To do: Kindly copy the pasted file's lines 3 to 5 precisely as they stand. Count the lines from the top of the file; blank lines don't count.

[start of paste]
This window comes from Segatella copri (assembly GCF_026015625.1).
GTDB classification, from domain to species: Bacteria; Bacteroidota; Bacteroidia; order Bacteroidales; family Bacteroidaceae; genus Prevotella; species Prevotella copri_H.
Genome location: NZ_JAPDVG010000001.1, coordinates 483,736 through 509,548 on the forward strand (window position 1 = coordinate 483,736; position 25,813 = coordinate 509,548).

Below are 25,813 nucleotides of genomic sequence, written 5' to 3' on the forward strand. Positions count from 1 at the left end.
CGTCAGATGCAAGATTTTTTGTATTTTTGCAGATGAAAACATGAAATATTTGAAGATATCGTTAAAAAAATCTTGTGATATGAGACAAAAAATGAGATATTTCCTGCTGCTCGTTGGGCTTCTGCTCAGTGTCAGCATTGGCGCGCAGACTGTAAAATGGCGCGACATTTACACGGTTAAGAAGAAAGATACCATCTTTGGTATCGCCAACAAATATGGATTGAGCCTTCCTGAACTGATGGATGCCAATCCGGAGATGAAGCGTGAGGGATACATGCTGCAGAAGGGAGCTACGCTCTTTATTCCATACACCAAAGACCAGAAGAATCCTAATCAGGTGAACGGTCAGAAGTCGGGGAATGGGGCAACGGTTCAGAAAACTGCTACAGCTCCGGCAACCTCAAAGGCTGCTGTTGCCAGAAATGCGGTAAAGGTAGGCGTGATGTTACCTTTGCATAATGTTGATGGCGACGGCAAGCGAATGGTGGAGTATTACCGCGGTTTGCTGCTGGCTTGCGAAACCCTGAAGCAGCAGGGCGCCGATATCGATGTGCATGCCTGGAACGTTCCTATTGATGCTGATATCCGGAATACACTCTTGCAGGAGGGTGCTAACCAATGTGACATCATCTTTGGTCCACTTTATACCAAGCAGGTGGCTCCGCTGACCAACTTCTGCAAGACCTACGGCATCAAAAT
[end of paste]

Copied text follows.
Genome location: NZ_JAPDVG010000001.1, coordinates 483,736 through 509,548 on the forward strand (window position 1 = coordinate 483,736; position 25,813 = coordinate 509,548).

Below are 25,813 nucleotides of genomic sequence, written 5' to 3' on the forward strand. Positions count from 1 at the left end.
CGTCAGATGCAAGATTTTTTGTATTTTTGCAGATGAAAACATGAAATATTTGAAGATATCGTTAAAAAAATCTTGTGATATGAGACAAAAAATGAGATATTTCCTGCTGCTCGTTGGGCTTCTGCTCAGTGTCAGCATTGGCGCGCAGACTGTAAAATGGCGCGACATTTACACGGTTAAGAAGAAAGATACCATCTTTGGTATCGCCAACAAATATGGATTGAGCCTTCCTGAACTGATGGATGCCAATCCGGAGATGAAGCGTGAGGGATACATGCTGCAGAAGGGAGCTACGCTCTTTATTCCATACACCAAAGACCAGAAGAATCCTAATCAGGTGAACGGTCAGAAGTCGGGGAATGGGGCAACGGTTCAGAAAACTGCTACAGCTCCGGCAACCTCAAAGGCTGCTGTTGCCAGAAATGCGGTAAAGGTAGGCGTGATGTTACCTTTGCATAATGTTGATGGCGACGGCAAGCGAATGGTGGAGTATTACCGCGGTTTGCTGCTGGCTTGCGAAACCCTGAAGCAGCAGGGCGCCGATATCGATGTGCATGCCTGGAACGTTCCTATTGATGCTGATATCCGGAATACACTCTTGCAGGAGGGTGCTAACCAATGTGACATCATCTTTGGTCCACTTTATACCAAGCAGGTGGCTCCGCTGACCAACTTCTGCAAGACCTACGGCATCAAAAT